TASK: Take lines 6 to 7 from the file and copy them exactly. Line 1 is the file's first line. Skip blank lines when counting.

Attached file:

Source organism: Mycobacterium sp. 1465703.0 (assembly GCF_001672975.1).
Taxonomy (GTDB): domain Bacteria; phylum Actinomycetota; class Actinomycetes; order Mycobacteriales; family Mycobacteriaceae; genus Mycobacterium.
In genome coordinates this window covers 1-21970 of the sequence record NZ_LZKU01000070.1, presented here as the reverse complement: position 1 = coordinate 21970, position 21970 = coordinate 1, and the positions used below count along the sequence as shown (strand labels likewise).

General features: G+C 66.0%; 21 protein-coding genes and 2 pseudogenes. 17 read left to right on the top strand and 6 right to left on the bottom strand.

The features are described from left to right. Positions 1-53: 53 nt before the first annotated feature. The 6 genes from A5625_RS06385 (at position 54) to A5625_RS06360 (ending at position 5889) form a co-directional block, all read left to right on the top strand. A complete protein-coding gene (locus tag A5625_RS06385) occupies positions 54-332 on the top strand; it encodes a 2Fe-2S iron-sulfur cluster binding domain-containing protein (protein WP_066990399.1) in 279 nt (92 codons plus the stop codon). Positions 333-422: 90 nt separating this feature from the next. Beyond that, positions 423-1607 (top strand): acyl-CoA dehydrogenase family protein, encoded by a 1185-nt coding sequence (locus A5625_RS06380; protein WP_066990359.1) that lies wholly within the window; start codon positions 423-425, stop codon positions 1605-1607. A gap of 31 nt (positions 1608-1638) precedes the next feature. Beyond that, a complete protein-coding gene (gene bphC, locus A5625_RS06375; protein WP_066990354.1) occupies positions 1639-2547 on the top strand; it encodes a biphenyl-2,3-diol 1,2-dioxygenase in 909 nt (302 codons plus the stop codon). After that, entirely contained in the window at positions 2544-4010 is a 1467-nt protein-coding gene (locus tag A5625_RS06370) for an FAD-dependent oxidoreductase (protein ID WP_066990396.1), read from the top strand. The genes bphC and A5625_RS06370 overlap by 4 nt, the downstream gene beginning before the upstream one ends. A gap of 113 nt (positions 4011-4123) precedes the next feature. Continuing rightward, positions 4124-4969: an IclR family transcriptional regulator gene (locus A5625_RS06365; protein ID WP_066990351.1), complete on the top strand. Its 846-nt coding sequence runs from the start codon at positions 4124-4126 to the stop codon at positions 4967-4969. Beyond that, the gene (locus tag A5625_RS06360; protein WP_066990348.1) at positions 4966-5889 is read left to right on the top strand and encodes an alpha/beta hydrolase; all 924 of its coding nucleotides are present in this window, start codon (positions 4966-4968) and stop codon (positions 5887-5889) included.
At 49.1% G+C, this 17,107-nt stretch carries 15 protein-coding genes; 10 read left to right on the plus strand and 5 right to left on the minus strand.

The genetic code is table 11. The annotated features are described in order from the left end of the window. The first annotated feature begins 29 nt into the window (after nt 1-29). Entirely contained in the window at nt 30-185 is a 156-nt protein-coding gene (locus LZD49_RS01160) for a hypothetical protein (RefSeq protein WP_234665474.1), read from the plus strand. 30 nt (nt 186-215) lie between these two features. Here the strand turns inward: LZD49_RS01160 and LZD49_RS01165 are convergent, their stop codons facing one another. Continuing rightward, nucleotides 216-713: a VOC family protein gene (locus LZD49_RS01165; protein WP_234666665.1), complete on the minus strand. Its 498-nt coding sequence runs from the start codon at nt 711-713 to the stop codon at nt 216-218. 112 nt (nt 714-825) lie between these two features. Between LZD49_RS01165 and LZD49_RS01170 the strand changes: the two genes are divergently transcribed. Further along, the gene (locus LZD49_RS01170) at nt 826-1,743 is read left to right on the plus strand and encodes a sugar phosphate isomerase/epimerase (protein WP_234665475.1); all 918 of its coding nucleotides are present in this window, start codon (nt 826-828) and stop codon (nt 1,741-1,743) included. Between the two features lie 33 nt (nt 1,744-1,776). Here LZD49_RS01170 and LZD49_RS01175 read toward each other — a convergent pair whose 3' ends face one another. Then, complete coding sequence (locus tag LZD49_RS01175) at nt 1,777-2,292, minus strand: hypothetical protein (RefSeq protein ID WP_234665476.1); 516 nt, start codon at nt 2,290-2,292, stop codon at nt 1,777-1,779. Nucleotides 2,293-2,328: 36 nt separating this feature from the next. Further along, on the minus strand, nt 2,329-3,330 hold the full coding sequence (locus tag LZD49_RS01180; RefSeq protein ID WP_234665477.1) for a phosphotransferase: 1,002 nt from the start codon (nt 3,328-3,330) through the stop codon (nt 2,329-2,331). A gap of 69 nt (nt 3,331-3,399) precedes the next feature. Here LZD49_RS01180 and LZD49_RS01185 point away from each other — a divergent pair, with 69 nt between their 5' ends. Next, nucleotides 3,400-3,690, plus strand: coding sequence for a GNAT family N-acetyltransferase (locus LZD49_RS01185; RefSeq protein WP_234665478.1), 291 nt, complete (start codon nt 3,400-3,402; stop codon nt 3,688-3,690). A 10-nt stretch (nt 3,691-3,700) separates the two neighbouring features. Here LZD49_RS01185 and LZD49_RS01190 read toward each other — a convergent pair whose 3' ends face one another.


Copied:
At 49.1% G+C, this 17,107-nt stretch carries 15 protein-coding genes; 10 read left to right on the plus strand and 5 right to left on the minus strand.

The genetic code is table 11. The annotated features are described in order from the left end of the window. The first annotated feature begins 29 nt into the window (after nt 1-29). Entirely contained in the window at nt 30-185 is a 156-nt protein-coding gene (locus LZD49_RS01160) for a hypothetical protein (RefSeq protein WP_234665474.1), read from the plus strand. 30 nt (nt 186-215) lie between these two features. Here the strand turns inward: LZD49_RS01160 and LZD49_RS01165 are convergent, their stop codons facing one another. Continuing rightward, nucleotides 216-713: a VOC family protein gene (locus LZD49_RS01165; protein WP_234666665.1), complete on the minus strand. Its 498-nt coding sequence runs from the start codon at nt 711-713 to the stop codon at nt 216-218. 112 nt (nt 714-825) lie between these two features. Between LZD49_RS01165 and LZD49_RS01170 the strand changes: the two genes are divergently transcribed. Further along, the gene (locus LZD49_RS01170) at nt 826-1,743 is read left to right on the plus strand and encodes a sugar phosphate isomerase/epimerase (protein WP_234665475.1); all 918 of its coding nucleotides are present in this window, start codon (nt 826-828) and stop codon (nt 1,741-1,743) included. Between the two features lie 33 nt (nt 1,744-1,776). Here LZD49_RS01170 and LZD49_RS01175 read toward each other — a convergent pair whose 3' ends face one another. Then, complete coding sequence (locus tag LZD49_RS01175) at nt 1,777-2,292, minus strand: hypothetical protein (RefSeq protein ID WP_234665476.1); 516 nt, start codon at nt 2,290-2,292, stop codon at nt 1,777-1,779. Nucleotides 2,293-2,328: 36 nt separating this feature from the next. Further along, on the minus strand, nt 2,329-3,330 hold the full coding sequence (locus tag LZD49_RS01180; RefSeq protein ID WP_234665477.1) for a phosphotransferase: 1,002 nt from the start codon (nt 3,328-3,330) through the stop codon (nt 2,329-2,331). A gap of 69 nt (nt 3,331-3,399) precedes the next feature. Here LZD49_RS01180 and LZD49_RS01185 point away from each other — a divergent pair, with 69 nt between their 5' ends. Next, nucleotides 3,400-3,690, plus strand: coding sequence for a GNAT family N-acetyltransferase (locus LZD49_RS01185; RefSeq protein WP_234665478.1), 291 nt, complete (start codon nt 3,400-3,402; stop codon nt 3,688-3,690). A 10-nt stretch (nt 3,691-3,700) separates the two neighbouring features. Here LZD49_RS01185 and LZD49_RS01190 read toward each other — a convergent pair whose 3' ends face one another.